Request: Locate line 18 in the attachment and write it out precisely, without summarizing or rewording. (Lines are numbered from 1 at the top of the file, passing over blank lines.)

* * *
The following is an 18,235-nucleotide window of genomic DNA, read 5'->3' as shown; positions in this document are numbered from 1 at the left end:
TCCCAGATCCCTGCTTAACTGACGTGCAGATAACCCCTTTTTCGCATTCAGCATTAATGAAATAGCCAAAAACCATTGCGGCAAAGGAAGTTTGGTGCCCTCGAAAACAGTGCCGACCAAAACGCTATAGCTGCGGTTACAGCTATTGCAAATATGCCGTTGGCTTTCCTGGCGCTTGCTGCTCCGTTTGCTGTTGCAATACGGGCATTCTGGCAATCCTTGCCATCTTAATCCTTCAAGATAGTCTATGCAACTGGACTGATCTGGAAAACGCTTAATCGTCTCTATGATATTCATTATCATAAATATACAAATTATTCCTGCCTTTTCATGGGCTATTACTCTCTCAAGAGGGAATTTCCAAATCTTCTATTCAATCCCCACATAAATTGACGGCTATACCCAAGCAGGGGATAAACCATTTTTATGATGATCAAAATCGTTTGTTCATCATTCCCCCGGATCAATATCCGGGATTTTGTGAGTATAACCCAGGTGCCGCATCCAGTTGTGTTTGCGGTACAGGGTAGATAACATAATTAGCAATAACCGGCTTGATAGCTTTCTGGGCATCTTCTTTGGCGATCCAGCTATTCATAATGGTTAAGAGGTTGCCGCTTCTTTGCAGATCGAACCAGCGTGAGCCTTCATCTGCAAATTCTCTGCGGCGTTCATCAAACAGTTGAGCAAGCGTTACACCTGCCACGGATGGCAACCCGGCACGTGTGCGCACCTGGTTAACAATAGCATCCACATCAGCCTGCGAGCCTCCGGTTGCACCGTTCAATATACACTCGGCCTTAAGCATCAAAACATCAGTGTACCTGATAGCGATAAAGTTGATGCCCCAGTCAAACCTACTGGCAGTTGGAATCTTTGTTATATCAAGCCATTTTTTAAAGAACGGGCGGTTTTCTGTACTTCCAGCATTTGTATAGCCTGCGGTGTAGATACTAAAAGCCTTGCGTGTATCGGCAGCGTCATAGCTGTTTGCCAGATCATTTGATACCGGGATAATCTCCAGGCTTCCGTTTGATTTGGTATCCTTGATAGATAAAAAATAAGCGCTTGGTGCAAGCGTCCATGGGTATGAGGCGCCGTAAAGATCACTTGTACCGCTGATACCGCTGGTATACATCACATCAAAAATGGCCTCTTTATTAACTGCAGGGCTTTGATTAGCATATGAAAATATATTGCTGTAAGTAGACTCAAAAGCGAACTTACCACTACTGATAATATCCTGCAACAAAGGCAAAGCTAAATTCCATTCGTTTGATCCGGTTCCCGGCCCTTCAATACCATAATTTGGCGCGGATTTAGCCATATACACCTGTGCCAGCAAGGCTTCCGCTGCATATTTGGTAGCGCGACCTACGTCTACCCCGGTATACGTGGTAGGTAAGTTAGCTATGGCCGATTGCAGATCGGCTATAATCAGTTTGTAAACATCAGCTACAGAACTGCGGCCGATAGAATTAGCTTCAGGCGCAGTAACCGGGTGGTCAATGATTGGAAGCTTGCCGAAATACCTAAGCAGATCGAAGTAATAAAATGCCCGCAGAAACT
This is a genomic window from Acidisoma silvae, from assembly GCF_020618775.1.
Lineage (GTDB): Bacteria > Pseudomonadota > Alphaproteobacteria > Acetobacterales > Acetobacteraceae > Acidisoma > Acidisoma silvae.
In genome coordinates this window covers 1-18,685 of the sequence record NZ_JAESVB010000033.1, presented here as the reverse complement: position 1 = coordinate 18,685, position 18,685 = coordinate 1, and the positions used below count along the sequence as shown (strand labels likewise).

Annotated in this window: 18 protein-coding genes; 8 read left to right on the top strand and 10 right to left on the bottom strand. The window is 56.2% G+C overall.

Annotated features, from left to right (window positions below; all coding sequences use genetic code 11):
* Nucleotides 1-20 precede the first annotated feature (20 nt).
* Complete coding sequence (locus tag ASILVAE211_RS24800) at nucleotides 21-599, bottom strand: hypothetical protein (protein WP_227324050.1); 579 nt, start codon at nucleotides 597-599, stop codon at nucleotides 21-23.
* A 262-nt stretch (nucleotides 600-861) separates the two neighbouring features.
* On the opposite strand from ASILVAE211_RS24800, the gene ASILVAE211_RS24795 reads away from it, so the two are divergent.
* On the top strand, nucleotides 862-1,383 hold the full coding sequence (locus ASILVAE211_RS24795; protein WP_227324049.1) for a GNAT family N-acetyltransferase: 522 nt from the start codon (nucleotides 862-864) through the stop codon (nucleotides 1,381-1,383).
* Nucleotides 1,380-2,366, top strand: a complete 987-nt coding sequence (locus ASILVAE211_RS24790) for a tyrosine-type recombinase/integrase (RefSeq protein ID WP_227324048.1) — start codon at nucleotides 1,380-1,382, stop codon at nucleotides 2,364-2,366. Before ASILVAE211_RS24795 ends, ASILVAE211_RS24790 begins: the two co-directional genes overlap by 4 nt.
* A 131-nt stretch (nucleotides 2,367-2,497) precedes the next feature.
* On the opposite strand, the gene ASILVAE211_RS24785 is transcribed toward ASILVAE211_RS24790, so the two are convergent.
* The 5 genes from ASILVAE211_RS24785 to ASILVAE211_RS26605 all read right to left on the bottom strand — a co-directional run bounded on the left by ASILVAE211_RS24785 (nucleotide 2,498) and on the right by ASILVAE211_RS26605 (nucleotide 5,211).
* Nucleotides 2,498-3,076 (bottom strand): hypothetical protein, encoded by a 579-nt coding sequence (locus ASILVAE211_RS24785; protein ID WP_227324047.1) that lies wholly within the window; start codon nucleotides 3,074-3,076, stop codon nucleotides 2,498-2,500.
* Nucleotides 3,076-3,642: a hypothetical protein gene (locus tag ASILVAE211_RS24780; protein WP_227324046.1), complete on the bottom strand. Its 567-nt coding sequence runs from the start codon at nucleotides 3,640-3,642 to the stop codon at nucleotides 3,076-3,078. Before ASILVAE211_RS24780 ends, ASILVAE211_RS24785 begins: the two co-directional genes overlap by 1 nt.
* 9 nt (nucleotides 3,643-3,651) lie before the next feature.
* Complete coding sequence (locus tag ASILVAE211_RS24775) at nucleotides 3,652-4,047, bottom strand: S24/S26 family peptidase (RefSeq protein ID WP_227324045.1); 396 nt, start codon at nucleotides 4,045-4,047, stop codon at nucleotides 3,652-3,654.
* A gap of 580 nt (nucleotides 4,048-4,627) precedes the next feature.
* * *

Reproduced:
* Nucleotides 3,076-3,642: a hypothetical protein gene (locus tag ASILVAE211_RS24780; protein WP_227324046.1), complete on the bottom strand. Its 567-nt coding sequence runs from the start codon at nucleotides 3,640-3,642 to the stop codon at nucleotides 3,076-3,078. Before ASILVAE211_RS24780 ends, ASILVAE211_RS24785 begins: the two co-directional genes overlap by 1 nt.